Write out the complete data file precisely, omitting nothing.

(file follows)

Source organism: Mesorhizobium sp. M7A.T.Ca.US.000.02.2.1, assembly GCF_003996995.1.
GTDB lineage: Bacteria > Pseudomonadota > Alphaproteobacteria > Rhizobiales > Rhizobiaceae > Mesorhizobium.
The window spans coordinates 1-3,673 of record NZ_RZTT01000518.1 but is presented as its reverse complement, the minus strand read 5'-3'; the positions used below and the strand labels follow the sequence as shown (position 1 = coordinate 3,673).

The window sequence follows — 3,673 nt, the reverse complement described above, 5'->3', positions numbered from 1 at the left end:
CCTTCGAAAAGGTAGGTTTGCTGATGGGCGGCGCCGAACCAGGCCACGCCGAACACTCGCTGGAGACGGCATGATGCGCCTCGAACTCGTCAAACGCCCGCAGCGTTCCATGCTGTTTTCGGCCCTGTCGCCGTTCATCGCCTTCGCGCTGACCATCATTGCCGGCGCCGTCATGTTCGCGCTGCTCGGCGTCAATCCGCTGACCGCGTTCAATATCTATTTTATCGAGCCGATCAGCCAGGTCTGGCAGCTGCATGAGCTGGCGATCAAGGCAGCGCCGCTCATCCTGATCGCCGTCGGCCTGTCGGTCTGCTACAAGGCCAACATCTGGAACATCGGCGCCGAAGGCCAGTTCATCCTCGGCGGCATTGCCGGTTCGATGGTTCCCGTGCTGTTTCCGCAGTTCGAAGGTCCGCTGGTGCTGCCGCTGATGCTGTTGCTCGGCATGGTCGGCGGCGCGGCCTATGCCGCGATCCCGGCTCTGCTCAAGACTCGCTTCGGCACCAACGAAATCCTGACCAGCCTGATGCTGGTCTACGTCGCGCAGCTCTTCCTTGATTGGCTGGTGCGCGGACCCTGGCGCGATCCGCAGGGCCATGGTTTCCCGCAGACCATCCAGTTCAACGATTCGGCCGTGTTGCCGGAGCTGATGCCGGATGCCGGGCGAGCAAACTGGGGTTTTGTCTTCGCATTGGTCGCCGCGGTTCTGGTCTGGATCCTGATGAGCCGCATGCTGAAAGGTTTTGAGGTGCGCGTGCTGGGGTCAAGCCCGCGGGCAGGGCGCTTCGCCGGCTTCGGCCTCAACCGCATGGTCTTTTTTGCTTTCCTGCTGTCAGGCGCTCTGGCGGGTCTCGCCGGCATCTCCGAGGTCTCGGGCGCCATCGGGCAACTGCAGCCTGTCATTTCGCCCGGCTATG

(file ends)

Source organism: Mesorhizobium sp. M7A.T.Ca.US.000.02.2.1, assembly GCF_003996995.1.
GTDB lineage: Bacteria > Pseudomonadota > Alphaproteobacteria > Rhizobiales > Rhizobiaceae > Mesorhizobium.
The window spans coordinates 1-3,673 of record NZ_RZTT01000518.1 but is presented as its reverse complement, the minus strand read 5'-3'; the positions used below and the strand labels follow the sequence as shown (position 1 = coordinate 3,673).

The window sequence follows — 3,673 nt, the reverse complement described above, 5'->3', positions numbered from 1 at the left end:
CCTTCGAAAAGGTAGGTTTGCTGATGGGCGGCGCCGAACCAGGCCACGCCGAACACTCGCTGGAGACGGCATGATGCGCCTCGAACTCGTCAAACGCCCGCAGCGTTCCATGCTGTTTTCGGCCCTGTCGCCGTTCATCGCCTTCGCGCTGACCATCATTGCCGGCGCCGTCATGTTCGCGCTGCTCGGCGTCAATCCGCTGACCGCGTTCAATATCTATTTTATCGAGCCGATCAGCCAGGTCTGGCAGCTGCATGAGCTGGCGATCAAGGCAGCGCCGCTCATCCTGATCGCCGTCGGCCTGTCGGTCTGCTACAAGGCCAACATCTGGAACATCGGCGCCGAAGGCCAGTTCATCCTCGGCGGCATTGCCGGTTCGATGGTTCCCGTGCTGTTTCCGCAGTTCGAAGGTCCGCTGGTGCTGCCGCTGATGCTGTTGCTCGGCATGGTCGGCGGCGCGGCCTATGCCGCGATCCCGGCTCTGCTCAAGACTCGCTTCGGCACCAACGAAATCCTGACCAGCCTGATGCTGGTCTACGTCGCGCAGCTCTTCCTTGATTGGCTGGTGCGCGGACCCTGGCGCGATCCGCAGGGCCATGGTTTCCCGCAGACCATCCAGTTCAACGATTCGGCCGTGTTGCCGGAGCTGATGCCGGATGCCGGGCGAGCAAACTGGGGTTTTGTCTTCGCATTGGTCGCCGCGGTTCTGGTCTGGATCCTGATGAGCCGCATGCTGAAAGGTTTTGAGGTGCGCGTGCTGGGGTCAAGCCCGCGGGCAGGGCGCTTCGCCGGCTTCGGCCTCAACCGCATGGTCTTTTTTGCTTTCCTGCTGTCAGGCGCTCTGGCGGGTCTCGCCGGCATCTCCGAGGTCTCGGGCGCCATCGGGCAACTGCAGCCTGTCATTTCGCCCGGCTATG